Normally, Sharon would have accepted Mrs Henshall’s assurances. But today she was feeling vindictive. She’d suddenly understood precisely what it must feel like to be her daughter, entering this place day after day, crushed by the burden of subterfuge and deception that her parents had imposed on her. Living a lie, unable to reveal who she really was. This act of empathy made Sharon feel guilty and resentful on Louise’s behalf. Why did Louise have to bear the brunt of it? Why should Jade and the rest of her family escape the burden of secrecy and duplicity so easily?

Sharon said, ‘Well, for all that, I think Jade Maynard is bullying Louise. She’s jealous of her and says horrible things about her.’

‘What sort of things?’

‘About her not having a father. That’s why Louise hit Jade and pulled her hair.’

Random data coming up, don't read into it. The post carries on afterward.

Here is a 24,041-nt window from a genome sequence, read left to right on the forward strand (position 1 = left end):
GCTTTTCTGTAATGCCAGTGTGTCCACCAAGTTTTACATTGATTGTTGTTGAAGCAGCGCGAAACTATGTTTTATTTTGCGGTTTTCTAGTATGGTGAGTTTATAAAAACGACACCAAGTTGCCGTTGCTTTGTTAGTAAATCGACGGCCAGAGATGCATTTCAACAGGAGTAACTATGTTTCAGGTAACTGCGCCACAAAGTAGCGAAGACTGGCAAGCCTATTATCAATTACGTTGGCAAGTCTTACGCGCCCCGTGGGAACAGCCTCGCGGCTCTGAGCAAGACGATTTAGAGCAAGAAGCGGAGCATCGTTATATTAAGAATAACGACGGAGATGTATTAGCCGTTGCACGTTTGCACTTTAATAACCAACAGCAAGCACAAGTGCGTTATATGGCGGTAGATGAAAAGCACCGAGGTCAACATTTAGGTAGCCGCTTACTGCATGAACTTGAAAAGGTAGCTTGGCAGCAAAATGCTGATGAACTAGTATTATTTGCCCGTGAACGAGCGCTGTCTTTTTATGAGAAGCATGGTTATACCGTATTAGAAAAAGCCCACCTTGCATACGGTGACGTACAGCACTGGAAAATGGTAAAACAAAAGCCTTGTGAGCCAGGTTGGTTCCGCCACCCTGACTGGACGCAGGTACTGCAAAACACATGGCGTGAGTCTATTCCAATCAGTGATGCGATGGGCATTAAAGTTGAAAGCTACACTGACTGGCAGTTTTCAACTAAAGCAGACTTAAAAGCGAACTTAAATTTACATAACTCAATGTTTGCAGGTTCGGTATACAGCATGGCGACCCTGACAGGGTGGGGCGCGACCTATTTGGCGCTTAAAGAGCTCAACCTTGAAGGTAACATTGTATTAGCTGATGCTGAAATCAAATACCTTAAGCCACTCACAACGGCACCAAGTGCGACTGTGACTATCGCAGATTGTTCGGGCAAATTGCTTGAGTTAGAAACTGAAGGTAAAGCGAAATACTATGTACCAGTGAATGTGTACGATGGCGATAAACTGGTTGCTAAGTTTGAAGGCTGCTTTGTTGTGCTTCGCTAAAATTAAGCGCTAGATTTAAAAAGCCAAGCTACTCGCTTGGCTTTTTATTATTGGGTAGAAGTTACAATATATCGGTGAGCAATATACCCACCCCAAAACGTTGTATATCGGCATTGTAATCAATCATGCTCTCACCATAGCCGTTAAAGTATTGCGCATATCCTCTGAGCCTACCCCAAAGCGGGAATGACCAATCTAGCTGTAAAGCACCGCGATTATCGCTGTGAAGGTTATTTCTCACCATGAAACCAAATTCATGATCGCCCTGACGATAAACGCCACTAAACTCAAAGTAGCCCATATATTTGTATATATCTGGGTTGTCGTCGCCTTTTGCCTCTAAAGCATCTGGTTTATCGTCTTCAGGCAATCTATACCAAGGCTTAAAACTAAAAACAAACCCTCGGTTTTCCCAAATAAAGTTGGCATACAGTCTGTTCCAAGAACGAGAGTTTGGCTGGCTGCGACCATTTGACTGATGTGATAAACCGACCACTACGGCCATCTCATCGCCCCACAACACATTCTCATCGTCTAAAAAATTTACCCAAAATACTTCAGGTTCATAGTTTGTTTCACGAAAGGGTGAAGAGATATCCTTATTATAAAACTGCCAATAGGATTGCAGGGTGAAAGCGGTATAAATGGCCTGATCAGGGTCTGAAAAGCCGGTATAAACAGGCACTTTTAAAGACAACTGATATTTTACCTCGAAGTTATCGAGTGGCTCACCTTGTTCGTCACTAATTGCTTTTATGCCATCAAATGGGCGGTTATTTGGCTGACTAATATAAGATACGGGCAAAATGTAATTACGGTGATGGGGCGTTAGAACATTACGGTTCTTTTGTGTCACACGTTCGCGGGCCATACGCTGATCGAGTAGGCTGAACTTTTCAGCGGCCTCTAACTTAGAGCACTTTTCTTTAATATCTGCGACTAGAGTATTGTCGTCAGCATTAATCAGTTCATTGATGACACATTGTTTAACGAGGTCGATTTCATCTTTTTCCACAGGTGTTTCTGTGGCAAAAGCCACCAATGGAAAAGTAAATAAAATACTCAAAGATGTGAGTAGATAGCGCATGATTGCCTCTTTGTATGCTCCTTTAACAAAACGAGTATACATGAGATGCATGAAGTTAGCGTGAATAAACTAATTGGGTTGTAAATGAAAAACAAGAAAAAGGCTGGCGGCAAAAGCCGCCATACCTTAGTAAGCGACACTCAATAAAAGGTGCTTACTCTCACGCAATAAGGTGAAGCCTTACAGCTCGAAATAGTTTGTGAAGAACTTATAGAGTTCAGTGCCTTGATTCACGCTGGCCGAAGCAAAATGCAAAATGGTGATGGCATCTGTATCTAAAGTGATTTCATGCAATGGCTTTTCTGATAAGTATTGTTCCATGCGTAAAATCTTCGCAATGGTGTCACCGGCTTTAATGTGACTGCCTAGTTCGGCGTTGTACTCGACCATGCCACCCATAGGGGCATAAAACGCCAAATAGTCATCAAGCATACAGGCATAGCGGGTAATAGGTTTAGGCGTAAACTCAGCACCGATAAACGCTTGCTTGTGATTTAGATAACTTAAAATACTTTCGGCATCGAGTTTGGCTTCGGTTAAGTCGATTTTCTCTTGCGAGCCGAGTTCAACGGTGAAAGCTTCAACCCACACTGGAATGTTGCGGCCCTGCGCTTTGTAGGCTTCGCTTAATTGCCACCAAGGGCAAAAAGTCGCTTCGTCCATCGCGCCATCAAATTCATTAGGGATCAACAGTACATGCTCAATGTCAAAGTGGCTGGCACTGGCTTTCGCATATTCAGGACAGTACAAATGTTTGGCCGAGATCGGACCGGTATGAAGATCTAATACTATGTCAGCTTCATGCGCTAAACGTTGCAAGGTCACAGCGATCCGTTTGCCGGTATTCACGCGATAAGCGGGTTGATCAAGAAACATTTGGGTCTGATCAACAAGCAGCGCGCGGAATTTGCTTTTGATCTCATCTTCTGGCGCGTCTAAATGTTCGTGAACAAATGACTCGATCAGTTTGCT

‘I see. Has Jade teased Louise in this way before?’

‘I’d hardly call it teasing!’

Mrs Henshall instantly reminded herself that she was interviewing a touchy parent who was quite naturally protective about her child. More care with her vocabulary choices was required.

‘Perhaps “teasing” is the wrong word. But has Jade made such comments to her before?’

‘Yes. Several times.’

‘You say Jade’s jealous. Why?’

‘She was desperate to play Nancy in “Oliver”. Ever since Louise got the part Jade’s been making her life hell.’

Mrs Henshall’s brown eyes radiated concern. ‘Louise has never complained about Jade to me. Whenever I ask her why she behaves as she does she simply becomes silent and withdrawn.’

‘That’s because she’s embarrassed. Possibly even frightened.’

Mrs Henshall could understand why Louise might be embarrassed to talk about her absent father, but she considered it unlikely that she’d be intimidated by Jade Maynard as she towered a good six inches over her. However, Mrs Henshall’s prudence and tact told her that it might not be politic to mention this. She said, ‘Well, it’s good that she’s at last providing an explanation for her behaviour. I’ll speak to both girls and get to the bottom of all this.’

Sharon became alarmed. Had she said too much? Given the chance, would Louise, in her vulnerable and volatile state, bring down the whole fiction they’d elaborately erected? She felt too weary to protest. ‘Good,’ she said.